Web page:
- Water Flow: A linear drain can be equipped with one or more waste outlets along the underbody of the drain. The greater the number of waste outlets the drain has, the greater the volume of water it can manage, which helps to prevent the water from pooling up and spilling out over the drain.
- Material: Trench drain grates come in a variety of materials including stainless steel, fiberglass, plastic, and glass fiber reinforced polyester. The stainless steel models are more durable and longer-lasting. Plastic models are typically cheaper, as well as lighter and easier to take in and out for cleaning purposes.
- Designer Styles! The slots on the drain grates can come in a variety of different shapes from basic straight slots, to wavy slots, dots, square holes, tile-in (hidden drain) and a multitude of other patterns that can help add an elegant, aesthetically appealing design element in the bathroom.
Trench Drain Installation
When designing and installing an accessible shower with a trench drain, keep the following in mind:
- Design Plans: Make sure to include space for the trench drain channels when building the framing for the shower floor and take measures to properly water proof the surrounding area to prevent leaks (i.e use of hot-mopping, waterproof membrane, etc.)
- Floor Slope:The floor slope is important to take into consideration when designing and installing an accessible shower. Sloping the shower floor slightly in the direction of the drain is necessary to guide the water toward the drain, but the slope should not exceed 1/8th -1/4th inch per foot. More than this will make it difficult for someone using a wheeled device to enter, exit, and sit level (not continually roll in the direction of the slope) while performing the shower. A special wheelchair accessible shower pan designed for use with a linear drain can optionally be installed in order to keep the slope rate constant.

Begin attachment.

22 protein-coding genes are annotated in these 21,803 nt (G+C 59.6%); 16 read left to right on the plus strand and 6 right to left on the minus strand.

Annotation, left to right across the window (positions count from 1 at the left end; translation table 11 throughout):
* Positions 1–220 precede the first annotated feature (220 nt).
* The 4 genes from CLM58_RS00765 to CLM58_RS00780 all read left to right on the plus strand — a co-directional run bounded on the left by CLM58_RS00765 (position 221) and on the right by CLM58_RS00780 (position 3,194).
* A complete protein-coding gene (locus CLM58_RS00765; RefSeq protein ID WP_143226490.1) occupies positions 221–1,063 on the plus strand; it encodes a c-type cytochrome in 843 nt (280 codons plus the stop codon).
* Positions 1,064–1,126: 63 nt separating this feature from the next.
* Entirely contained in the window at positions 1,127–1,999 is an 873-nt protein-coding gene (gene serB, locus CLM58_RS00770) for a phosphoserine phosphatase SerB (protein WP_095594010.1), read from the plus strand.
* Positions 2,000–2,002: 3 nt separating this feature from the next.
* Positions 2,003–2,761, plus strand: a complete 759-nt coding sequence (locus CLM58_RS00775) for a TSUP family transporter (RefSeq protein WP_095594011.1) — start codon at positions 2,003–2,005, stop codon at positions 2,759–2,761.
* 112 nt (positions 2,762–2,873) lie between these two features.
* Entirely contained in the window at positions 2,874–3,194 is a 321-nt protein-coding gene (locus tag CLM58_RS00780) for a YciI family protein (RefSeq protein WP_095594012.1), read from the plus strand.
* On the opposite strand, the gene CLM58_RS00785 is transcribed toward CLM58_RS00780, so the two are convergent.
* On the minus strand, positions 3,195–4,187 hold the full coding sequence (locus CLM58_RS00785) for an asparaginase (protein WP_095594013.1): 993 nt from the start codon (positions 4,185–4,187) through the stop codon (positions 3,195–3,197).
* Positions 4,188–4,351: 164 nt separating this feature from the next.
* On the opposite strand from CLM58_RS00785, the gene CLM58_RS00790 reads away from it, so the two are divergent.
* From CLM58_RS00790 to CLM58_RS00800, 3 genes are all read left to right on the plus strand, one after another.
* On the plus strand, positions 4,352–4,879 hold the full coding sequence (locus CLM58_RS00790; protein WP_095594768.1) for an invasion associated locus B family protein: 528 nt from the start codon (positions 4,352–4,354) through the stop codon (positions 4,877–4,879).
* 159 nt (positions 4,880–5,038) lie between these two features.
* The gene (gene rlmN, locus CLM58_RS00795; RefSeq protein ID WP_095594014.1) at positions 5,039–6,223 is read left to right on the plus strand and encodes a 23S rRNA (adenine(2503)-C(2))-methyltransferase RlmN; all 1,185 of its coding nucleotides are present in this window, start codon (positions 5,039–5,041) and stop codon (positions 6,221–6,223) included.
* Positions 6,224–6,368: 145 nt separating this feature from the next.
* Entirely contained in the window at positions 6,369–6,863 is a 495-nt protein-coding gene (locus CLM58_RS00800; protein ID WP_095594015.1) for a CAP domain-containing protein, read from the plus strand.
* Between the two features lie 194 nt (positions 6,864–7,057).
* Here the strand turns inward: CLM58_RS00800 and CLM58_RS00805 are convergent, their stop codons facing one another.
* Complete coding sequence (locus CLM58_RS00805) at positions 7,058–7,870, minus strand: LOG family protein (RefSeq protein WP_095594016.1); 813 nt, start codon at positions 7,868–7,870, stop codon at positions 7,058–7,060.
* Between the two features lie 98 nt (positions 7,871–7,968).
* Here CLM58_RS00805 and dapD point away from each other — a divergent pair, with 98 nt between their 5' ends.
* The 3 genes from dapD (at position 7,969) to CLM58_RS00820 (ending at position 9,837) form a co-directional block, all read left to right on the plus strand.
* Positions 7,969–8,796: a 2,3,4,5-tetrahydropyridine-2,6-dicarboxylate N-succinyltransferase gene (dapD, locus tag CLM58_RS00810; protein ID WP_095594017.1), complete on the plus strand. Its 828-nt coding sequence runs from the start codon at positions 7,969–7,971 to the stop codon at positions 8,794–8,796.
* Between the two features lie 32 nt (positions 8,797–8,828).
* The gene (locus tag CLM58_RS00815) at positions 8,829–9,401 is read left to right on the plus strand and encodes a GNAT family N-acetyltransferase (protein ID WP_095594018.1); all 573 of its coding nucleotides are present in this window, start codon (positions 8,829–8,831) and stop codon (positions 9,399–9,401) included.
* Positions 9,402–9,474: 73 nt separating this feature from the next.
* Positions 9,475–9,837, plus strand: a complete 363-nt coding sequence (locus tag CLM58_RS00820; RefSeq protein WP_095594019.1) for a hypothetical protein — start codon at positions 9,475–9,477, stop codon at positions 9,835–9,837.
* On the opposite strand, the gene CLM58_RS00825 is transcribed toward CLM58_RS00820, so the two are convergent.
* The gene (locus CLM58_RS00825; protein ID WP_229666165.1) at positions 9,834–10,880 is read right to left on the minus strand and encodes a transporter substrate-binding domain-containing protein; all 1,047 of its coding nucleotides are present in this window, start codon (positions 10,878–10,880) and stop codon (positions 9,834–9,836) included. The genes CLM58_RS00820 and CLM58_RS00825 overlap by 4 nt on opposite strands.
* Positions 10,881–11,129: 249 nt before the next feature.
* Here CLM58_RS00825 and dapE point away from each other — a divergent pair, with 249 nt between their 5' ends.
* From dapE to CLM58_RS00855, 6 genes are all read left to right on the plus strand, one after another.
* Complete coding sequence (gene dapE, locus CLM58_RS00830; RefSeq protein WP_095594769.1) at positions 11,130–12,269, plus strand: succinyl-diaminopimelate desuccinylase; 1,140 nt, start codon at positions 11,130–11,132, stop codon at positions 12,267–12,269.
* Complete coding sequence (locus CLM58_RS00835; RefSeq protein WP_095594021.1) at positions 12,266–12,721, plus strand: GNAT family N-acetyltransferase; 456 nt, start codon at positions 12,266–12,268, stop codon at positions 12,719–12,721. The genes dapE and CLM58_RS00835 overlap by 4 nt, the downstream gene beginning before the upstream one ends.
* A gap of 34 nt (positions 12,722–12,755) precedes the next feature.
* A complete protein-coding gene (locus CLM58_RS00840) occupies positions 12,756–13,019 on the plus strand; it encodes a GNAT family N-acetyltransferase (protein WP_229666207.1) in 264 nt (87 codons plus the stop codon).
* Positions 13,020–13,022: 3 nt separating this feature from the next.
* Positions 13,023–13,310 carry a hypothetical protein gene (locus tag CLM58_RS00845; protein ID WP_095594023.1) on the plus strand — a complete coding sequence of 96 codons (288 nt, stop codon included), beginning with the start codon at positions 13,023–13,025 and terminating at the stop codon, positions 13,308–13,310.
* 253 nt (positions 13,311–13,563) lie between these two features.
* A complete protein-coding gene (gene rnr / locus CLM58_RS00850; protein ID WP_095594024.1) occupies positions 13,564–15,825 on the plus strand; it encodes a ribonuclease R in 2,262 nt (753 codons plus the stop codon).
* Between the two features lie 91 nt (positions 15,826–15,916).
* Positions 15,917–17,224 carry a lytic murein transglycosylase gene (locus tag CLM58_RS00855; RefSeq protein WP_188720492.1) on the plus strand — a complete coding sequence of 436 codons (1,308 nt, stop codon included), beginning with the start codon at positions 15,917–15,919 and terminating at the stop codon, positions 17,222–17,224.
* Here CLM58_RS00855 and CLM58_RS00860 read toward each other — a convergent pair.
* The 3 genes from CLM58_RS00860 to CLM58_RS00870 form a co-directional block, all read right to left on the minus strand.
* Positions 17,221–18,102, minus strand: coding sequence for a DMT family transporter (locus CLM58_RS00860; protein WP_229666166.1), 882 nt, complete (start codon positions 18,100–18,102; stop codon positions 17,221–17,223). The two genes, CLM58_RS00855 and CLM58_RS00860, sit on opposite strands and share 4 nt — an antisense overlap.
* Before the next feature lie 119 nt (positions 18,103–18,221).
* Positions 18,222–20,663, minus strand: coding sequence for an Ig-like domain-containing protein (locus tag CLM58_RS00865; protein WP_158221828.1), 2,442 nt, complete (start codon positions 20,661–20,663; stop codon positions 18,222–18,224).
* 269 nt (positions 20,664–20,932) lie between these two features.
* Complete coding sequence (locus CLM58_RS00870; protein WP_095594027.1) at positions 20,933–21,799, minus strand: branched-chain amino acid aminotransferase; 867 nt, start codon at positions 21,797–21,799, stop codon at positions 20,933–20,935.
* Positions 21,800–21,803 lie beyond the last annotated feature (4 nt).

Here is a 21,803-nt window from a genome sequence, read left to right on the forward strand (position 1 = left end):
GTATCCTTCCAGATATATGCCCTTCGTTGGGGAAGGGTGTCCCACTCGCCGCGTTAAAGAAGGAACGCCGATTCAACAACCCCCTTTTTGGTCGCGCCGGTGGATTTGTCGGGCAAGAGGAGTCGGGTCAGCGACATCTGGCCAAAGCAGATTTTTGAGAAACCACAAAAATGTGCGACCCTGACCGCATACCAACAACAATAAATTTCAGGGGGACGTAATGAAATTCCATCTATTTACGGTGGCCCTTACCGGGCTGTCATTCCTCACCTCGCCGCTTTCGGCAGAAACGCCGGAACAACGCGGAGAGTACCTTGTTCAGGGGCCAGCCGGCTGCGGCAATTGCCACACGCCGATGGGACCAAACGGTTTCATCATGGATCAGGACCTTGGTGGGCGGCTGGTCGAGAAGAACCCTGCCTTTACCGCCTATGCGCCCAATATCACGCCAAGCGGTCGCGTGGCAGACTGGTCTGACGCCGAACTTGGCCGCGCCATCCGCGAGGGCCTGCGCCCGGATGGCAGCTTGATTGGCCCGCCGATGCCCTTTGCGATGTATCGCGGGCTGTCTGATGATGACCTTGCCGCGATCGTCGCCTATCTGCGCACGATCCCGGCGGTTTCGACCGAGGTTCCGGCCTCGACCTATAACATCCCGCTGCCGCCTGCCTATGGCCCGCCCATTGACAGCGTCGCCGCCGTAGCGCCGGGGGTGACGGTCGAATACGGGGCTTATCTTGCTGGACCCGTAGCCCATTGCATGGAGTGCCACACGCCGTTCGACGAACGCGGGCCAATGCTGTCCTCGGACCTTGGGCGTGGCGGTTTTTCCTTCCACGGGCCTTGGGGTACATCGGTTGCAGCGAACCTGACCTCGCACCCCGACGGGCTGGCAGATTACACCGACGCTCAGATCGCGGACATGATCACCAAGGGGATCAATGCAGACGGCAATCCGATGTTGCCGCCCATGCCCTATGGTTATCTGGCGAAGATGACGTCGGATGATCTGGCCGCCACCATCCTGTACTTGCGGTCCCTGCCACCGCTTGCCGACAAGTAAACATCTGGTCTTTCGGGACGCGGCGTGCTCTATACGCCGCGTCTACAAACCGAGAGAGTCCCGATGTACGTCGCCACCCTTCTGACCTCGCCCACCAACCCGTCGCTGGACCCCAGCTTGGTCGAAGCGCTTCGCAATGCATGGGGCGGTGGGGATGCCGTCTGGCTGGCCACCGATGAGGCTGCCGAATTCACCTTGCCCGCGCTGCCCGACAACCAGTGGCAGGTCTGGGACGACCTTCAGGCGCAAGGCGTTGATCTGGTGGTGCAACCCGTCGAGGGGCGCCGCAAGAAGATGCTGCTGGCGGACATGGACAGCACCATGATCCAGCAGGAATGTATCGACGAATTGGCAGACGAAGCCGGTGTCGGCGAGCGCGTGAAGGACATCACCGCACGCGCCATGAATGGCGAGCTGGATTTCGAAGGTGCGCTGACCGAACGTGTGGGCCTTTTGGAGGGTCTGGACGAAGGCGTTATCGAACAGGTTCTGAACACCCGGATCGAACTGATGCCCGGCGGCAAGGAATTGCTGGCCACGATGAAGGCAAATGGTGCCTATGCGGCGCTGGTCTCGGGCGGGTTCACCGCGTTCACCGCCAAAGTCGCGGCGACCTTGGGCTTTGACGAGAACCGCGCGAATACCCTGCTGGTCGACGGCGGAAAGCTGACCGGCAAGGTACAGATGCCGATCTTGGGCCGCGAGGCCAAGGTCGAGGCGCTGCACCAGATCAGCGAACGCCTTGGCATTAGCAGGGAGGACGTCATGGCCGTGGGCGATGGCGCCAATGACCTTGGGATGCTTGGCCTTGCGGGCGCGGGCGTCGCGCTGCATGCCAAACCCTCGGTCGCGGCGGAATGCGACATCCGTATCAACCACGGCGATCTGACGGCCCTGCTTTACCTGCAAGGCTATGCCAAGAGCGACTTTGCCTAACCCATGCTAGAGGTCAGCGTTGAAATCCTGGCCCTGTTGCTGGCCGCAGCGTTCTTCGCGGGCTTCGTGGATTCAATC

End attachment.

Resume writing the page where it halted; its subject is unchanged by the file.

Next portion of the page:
- Installation Methods: Installation methods can differ based on whether the main floor structure in the bathroom is made of wood or concrete slab, so it will be necessary to research and follow the correct installation method for the given floor material.
- Floor Support Structure: In order to install a curbless shower with a linear trench drain, it is usually necessary to cut the floor joists down a few inches to recess the shower’s floor and create a smooth transition between the interior of the shower stall and the bathroom floor outside. Appropriate means will need to be taken to enhance the floor’s support structure to accommodate for the smaller floor joists.
- Local Building Codes: Local plumbing codes vary greatly from state to state. Contact your local building code official before installation to ensure local building code compliance.
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The Homeability Advice™
Installing a trench drain is one effective way to help contain the water inside of a curbless shower stall. If you have a small shower stall more strategies will usually need to be utilized, in addition to the trench drain, to prevent the water from escaping the shower stall, such as installing a weighted shower curtain, collapsible rubber water dam and/or a shower splash guard. To learn more about these options, read: Curbless Shower: 8 Ways to Contain the Water Inside.
- Beginner’s Guide to Accessible Showers
- Shower Curtain for Accessible Tubs & Showers
- Shower Rods for Accessible Showers
- Tips for Selecting a Prefab Accessible Shower
- “Clear Floor Space” Guidelines for Accessible Bathrooms